a month ago
Admissions Advice

Should I Switch Schools?

I have been thinking about this all year.

Due to family circumstances, I have the option to do my sophomore year (and the rest of my high school career) in the same small-town school I’ve attended my entire life, or I can attend a school near my state’s capital (which is a big city).

I want to go to the big city school as there will be more opportunities for me; I’ve looked up the school I would attend and it seems very rigorous. There are also more clubs and extracurriculars I am interest in. This is good for me as I want to attend a top college, but it would also be bad for me as I would be behind at this new school. My current school doesn’t even offer AP classes.

Not to mention at my current school no one seems to have high ambitions, which makes it easy to stand out. I’m worried about not standing out in this new school. For example, I could start a club at my current school as there are very little clubs here.

Finally, I did not do as well as I wanted in the first semester of my freshman year. I got a few B’s ruining my chances at a perfect 4.0 unweighted GPA. Luckily, my current school has a great grade forgiveness policy. If I retake the classes online, I can replace the original grade and the higher grade will be used to calculate my GPA. If I move schools, I won’t be able to do this anymore.

I’m super confused about this whole situation. If anyone could offer great advice or share their experiences moving schools, that would be great!


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3 answers

Accepted Answer
a month ago

Perhaps one of the best things you can do is make a list of the most important opportunities or hopes you have for high school from greatest to least.

For example: #1. Highest GPA. #2. AP classes. #3. Big city.

Then after you compose the list, go back and label which ones could be achieved or possible for your current school, and which ones could be possible by transferring.

For example: #1. Highest GPA- Current school. #2. AP classes-Transferring. #3. Big city-Transferring.

Whichever school appears most frequent toward the top of your list, also-known-as the most important section, then that school should be your pick. It has more of your priorities, an what you hold most important for your high school journey.

Another thing to consider, possibly is how much you want to work for what you want. If you want to work hard, then consider more so the urban school; if you want to hold a certain work load without increasing it, then consider staying at your current school.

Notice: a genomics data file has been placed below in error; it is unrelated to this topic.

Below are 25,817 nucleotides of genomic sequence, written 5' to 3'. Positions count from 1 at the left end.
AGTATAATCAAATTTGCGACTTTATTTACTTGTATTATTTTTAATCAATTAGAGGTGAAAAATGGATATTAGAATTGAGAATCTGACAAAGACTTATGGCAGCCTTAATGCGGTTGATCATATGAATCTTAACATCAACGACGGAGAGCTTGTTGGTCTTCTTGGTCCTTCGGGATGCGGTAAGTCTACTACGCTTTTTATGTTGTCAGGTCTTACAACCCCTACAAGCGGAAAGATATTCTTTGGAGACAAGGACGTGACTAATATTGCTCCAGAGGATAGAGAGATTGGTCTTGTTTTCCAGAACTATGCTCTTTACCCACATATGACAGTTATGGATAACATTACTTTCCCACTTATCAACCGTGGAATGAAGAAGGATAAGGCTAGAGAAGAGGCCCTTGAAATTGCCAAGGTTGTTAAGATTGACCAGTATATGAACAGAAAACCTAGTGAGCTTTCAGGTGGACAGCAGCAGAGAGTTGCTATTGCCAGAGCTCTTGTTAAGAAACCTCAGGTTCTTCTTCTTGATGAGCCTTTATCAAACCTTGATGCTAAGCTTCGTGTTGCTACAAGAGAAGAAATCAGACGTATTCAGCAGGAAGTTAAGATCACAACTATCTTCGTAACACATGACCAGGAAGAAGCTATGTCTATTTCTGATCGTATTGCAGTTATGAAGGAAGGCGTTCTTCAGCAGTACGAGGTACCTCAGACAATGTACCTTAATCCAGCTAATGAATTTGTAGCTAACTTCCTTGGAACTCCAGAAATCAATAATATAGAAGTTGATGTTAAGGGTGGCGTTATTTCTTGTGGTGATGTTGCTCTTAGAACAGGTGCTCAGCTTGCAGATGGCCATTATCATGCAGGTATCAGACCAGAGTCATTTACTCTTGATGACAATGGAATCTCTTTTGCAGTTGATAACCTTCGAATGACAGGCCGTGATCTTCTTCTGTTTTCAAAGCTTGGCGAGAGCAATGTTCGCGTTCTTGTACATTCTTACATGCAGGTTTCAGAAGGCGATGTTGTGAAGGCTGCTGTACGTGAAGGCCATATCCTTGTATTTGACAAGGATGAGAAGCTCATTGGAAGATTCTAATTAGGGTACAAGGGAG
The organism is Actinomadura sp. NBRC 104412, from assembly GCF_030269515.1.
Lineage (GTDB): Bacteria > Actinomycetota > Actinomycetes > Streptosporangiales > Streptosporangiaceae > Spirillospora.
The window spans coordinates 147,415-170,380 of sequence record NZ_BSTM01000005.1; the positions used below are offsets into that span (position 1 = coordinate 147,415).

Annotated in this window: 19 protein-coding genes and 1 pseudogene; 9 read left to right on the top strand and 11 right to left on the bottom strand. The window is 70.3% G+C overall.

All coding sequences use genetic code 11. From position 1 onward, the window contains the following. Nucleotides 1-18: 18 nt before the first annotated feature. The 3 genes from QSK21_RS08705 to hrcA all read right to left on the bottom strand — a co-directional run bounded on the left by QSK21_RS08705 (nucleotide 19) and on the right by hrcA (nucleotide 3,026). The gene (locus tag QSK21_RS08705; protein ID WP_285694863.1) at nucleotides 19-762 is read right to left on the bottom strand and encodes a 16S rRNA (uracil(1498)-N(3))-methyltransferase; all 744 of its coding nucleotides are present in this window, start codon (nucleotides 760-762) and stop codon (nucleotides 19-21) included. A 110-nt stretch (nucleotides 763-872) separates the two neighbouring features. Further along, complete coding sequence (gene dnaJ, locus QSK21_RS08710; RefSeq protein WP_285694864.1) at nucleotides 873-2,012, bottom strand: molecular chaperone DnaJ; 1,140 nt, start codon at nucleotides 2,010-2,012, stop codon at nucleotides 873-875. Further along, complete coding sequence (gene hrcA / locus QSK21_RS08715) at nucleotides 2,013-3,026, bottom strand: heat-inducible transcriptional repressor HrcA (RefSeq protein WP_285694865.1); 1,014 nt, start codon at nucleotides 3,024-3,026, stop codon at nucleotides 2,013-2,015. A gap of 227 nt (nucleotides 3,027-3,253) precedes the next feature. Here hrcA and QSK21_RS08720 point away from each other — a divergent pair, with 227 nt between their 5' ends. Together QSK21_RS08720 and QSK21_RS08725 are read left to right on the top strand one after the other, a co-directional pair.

Hope that helps!

a month ago

When you move to a school with more resources, more is expected of you. That is a drawback, but at the same time, you will come out of it more ready for college. Uses the additional clubs as avenues to explore your interests, and try to score leadership roles in them. Since you said it'll only be your sophomore year when you begin at the urban school, you have a decent amount of time to give yourself a smaller introduction to AP level courses before diving into them later on to help increase the level of rigor of your schoolwork.

There is a possibility, based off your description of the urban school, that it is a feeder for universities in that same city. If this is true, and you wouldn't object to attending one, than maybe sticking out as an applicant isn't exactly as important. If you have your eyes on other places, if you use the additional clubs to your advantage to show your exploration of something related to what you plan to study in college, that can help your chances as well.

Lastly, please don't be apprehensive about losing an opportunity to replace B's, especially since you got them at the school that had less resources, and even more if they're higher ones (think 85-89). That's a kind of pressure that you don't need to be putting on yourself.

Either way, best of luck to you!

a month ago

There is definitely a lot to consider with this. Here are some of my random thoughts.

One, you mentioned that no one at your school has high goals and it is easier to stand out. True, you will stand out- but at your school, probably not the college admissions process. Even if you are different at your school, those things may not make your application different. Does that make sense? Hope so :)

As for the AP issue, there are a couple thoughts. First, consider what kind of colleges you want to get into. If they are competitive in any way, AP is vital. Another thought is that there are other advanced class options (honors, maybe IB-don't know much about it, dual enrollement at your local community college). I am a DE student because I cannot take AP (homeschool student). Also, when thinking about what type of colleges you are interested in, please consider what you have right now. As in, will your freshman classes compare to those of others applying to the same school? Will that GPA be more important than course rigor for the colleges you are interested in?

More opportunities can be a great thing. One of the biggest things colleges want to see is passion. More opportunities mean more ways to explore and demonstrate that passion. And even at a big school, if there is something you are passionate about, you will find a way to stand out. You may have to work hard, but that is not always a bad thing.

Hope this helps a little. I apologize if it just adds to your confusion. Please let me know if you have any questions or need any more advice. You got this :)

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